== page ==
Speculation is rife that a recent glut of killer tornadoes is a sign of rising temperatures. What’s the evidence?
LAST year was a particularly deadly year for tornadoes in the US, with the second highest death toll in 137 years. Already this year, major outbreaks have killed 63 people. All eyes are now on May, when the season usually peaks, amid talk in some quarters of another year of extremes.
The result is that discussion about human influences on severe thunderstorms and tornadoes has been reignited. Such discussion is not new. It seems that, following every major tornado event in the last decade, the influence of rising levels of atmospheric carbon dioxide has been questioned. Human impacts have been talked about for much longer than that, however. Three tornadoes that killed at least 90 people in 1953 led to speculation that atmospheric tests of nuclear weapons caused them.
But the speculation has been one-sided, with talk of human influences on tornadoes following disasters, but little about whether human influences have acted as a brake on their numbers after anomalously low activity.
A logical place to begin when examining whether the incidence and severity of tornadoes has changed in the US is the official record of reported tornadoes that dates back to 1950. Unfortunately, the way these reports are collected and the method of assessing damage, and hence tornado intensity, has changed over time and differs from place to place. This means the record is far from uniform. What it does reveal, though, is that from 1954 to 2003, anaverage of 14 more tornadoes per year have been reported, almost all in the weakest category, probably due to improved observation and reporting.
In addition, changes in how we assess tornado intensity mean that those prior to the mid-1970s were rated higher in intensity than those afterwards, especially those since 2000.
As a result, there is not much we can say about long-term patterns, except that the annual average count of all but the weakest tornadoes has not changed for more than half a century. Also, the timing of the tornado season hasn’t changed.
If the reports are inadequate for assessing the past, how can we use them to extrapolate into the future? Luckily there is another option. As advocated by a 2002 Intergovernmental Panel on Climate Change workshop, we can consider the atmospheric conditions in which the severe thunderstorms that can spawn tornadoes are most likely to form and see how they might alter.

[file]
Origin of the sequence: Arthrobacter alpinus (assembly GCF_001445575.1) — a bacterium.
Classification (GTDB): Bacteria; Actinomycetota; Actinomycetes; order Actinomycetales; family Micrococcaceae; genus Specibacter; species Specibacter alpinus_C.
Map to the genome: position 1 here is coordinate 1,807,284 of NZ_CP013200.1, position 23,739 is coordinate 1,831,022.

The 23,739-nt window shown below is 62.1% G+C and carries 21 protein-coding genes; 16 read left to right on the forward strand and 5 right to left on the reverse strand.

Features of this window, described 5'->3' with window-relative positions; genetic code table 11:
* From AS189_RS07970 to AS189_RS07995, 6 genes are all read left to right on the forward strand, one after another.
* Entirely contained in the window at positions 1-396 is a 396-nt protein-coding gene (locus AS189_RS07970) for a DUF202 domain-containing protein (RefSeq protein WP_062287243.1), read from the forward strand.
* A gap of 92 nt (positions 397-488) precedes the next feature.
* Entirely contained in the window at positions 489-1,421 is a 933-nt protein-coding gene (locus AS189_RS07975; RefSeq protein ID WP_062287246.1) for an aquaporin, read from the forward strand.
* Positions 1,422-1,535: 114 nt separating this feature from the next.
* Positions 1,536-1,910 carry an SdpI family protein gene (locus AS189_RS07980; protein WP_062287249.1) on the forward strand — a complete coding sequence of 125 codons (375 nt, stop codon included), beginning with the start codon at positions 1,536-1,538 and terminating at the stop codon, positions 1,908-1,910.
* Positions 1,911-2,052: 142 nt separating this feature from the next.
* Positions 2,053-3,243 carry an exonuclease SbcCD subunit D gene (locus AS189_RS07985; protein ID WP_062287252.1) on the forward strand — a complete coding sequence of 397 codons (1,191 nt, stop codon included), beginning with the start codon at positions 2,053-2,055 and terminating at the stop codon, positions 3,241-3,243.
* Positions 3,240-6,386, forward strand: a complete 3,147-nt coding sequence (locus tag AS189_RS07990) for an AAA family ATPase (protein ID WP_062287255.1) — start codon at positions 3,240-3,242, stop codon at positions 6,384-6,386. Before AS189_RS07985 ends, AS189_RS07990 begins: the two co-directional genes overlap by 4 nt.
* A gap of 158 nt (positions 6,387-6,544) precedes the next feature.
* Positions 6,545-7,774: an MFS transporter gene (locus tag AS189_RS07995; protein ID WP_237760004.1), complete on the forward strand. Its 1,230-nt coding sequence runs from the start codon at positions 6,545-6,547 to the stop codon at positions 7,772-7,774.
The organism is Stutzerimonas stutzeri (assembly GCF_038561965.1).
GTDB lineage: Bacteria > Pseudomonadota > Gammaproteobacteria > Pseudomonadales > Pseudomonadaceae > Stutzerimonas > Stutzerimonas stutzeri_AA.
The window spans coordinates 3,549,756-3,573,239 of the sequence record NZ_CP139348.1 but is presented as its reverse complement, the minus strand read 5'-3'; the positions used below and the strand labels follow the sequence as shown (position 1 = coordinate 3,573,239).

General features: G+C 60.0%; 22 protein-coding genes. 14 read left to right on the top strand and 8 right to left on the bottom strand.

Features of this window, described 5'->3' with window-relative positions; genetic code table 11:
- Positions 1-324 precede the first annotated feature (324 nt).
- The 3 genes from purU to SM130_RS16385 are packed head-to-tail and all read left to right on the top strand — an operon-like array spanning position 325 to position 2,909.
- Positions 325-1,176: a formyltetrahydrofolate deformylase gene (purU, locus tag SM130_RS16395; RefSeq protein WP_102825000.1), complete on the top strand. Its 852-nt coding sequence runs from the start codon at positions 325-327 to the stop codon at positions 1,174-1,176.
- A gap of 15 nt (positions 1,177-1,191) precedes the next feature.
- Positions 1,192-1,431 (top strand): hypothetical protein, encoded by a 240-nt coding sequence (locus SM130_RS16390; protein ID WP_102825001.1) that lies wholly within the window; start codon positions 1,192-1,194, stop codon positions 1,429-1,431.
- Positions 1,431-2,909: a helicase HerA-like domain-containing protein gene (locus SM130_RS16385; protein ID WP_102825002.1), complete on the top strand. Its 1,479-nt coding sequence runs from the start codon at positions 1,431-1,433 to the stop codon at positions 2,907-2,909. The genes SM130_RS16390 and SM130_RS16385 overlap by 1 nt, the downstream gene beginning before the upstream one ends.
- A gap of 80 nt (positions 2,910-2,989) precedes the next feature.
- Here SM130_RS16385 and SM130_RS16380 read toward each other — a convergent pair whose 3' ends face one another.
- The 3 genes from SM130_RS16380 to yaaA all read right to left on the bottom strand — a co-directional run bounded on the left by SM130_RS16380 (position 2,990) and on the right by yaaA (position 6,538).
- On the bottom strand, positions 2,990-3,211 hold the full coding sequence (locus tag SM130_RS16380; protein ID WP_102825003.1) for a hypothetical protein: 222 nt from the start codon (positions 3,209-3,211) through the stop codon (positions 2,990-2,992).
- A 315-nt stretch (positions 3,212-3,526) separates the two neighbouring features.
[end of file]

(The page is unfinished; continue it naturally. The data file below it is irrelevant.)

In effect, we look at the problem like a weather forecaster, attempting to see if favourable conditions will change in frequency. This approach builds on 50 years of research intended to identify conditions in which severe storms are most likely to occur. Although many things have to come together in the right way to get an intense thunderstorm, there are two measures of the state of the atmosphere that can be used as indicators.
First, the Convective Available Potential Energy (CAPE) indicates instability in the atmosphere and hence the likelihood of big storms building. Second, vertical wind shear indicates the change in the wind direction from near the ground to several kilometres into the atmosphere. This shear helps organise storms and provides the source of rotation for the most severe thunderstorms, called supercells. Of the two measures, shear is the most important.
In general, CAPE and shear are a bit like two ends of a balance – when one is up the other tends to be down. One of the results of this is that tornadoes don’t happen in the US summer, when CAPE tends to be the largest, or winter, when shear is the largest. Instead they occur in spring and, to a lesser extent, autumn, when both can be fairly big.
To look into the effects of climate change on tornadoes, we can look to the average changes in CAPE and shear. From observations there is a suggestion that CAPE has increased and shear has decreased during the past half century, but the changes have not been statistically significant, mainly because of the extreme variability in both time and space.
The majority of the climate simulations that look at future changes support increases in CAPE and decreases in shear. Importantly, it is not just changes in the overall values that matter, but also whether they occur simultaneously.
The models suggest that high shear will not be associated with high CAPE any more than it is currently. And it takes a long time before any changes to the frequency of the occurrence of favourable conditions for the formation of these storms become statistically significant – 100 years in some cases.
The three simulations that have looked most closely at this, including one in which I was involved, agree that the increase in CAPE is probably more than enough to offset the decrease in shear for the production of severe thunderstorms.
Despite the resulting prediction of a rise in the number of days with favourable conditions for these storms, the extreme dependence of tornadoes on the shear makes it very difficult to tell if such a shift will translate into significant changes in tornado occurrence, up or down.
What is easier to say is that, given the history of tornado outbreaks, there will undoubtedly be more years with many bad storms, as well as years with relatively few. Damage and the threat to human life result from the unfortunate encounter of tornadoes with people, so regardless of the impact of climate change, it is certain there will be, at least occasionally, extremely damaging ones.
Equally clear is that those who continue to talk in certain terms of a future blighted by more severe tornadoes as a result of climate change are failing to heed all the available evidence.
Harold Brooks is a research meteorologist and head of the modelling, observation and analysis team at the National Oceanic and Atmospheric Administration’s National Severe Storms Laboratory in Oklahoma